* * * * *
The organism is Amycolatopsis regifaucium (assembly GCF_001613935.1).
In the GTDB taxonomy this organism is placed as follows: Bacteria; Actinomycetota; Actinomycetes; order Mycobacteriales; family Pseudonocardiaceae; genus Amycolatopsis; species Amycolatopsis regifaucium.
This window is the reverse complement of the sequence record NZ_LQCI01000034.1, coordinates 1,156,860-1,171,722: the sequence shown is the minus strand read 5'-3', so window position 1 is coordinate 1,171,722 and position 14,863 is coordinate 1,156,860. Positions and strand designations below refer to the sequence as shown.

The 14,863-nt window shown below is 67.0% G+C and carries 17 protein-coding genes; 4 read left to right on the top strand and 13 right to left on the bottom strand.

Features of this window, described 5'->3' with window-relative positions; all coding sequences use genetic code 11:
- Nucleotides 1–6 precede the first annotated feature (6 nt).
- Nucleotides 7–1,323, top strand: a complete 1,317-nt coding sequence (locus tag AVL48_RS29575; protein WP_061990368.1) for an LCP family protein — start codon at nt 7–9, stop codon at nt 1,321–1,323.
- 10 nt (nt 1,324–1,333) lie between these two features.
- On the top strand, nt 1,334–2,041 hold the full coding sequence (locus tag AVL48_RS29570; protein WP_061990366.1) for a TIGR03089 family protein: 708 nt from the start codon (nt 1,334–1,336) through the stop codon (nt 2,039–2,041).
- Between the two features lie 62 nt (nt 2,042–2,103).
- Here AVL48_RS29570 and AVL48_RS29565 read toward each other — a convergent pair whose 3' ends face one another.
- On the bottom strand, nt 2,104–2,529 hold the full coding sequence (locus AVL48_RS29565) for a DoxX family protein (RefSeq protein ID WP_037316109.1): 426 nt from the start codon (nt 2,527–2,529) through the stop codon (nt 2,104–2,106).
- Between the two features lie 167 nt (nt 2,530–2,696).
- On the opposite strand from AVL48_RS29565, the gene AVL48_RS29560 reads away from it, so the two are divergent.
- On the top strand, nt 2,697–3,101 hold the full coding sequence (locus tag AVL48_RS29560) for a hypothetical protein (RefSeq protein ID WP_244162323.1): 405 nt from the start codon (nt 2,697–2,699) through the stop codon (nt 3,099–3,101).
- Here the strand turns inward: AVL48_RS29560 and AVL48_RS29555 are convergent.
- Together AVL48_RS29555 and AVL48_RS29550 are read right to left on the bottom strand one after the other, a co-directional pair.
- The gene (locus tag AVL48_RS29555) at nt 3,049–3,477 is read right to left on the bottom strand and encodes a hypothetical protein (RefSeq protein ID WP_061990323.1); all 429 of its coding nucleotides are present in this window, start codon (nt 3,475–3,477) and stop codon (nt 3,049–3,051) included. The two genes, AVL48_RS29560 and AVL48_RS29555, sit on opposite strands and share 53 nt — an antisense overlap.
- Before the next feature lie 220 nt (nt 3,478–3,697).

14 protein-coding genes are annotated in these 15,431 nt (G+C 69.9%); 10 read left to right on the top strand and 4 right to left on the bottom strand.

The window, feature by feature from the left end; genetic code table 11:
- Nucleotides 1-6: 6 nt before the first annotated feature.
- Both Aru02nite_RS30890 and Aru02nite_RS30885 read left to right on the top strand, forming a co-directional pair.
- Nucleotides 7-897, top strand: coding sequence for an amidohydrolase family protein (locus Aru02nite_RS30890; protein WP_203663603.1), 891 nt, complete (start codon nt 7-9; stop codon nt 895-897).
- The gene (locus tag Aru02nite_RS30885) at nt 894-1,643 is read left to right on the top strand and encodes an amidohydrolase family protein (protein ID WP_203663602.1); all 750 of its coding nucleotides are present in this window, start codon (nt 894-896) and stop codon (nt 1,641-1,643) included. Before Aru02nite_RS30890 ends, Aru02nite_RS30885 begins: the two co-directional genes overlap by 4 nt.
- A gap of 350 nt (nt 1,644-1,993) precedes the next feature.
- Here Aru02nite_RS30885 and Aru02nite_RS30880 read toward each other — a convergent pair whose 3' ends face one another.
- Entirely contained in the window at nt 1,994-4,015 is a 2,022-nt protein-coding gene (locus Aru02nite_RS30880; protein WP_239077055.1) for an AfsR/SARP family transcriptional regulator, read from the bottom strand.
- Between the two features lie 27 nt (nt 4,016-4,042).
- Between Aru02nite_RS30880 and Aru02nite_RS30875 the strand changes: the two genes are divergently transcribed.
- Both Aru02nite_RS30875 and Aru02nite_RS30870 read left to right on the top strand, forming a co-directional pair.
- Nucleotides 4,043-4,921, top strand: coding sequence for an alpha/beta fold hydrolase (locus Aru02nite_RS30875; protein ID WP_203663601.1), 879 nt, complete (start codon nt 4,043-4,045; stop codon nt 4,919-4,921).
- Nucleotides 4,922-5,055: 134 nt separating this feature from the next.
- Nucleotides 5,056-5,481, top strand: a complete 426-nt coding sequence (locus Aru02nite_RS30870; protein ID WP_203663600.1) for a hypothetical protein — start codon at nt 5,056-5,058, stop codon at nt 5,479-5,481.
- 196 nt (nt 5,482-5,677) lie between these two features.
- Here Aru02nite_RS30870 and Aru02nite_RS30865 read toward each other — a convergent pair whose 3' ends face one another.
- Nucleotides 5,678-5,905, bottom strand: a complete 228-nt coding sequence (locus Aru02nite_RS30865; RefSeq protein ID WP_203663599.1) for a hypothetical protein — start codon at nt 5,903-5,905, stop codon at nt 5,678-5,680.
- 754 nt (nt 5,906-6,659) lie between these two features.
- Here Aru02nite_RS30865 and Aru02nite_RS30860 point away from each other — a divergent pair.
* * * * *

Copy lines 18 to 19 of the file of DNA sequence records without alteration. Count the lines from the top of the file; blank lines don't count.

- The gene (locus tag AVL48_RS29555) at nt 3,049–3,477 is read right to left on the bottom strand and encodes a hypothetical protein (RefSeq protein ID WP_061990323.1); all 429 of its coding nucleotides are present in this window, start codon (nt 3,475–3,477) and stop codon (nt 3,049–3,051) included. The two genes, AVL48_RS29560 and AVL48_RS29555, sit on opposite strands and share 53 nt — an antisense overlap.
- Before the next feature lie 220 nt (nt 3,478–3,697).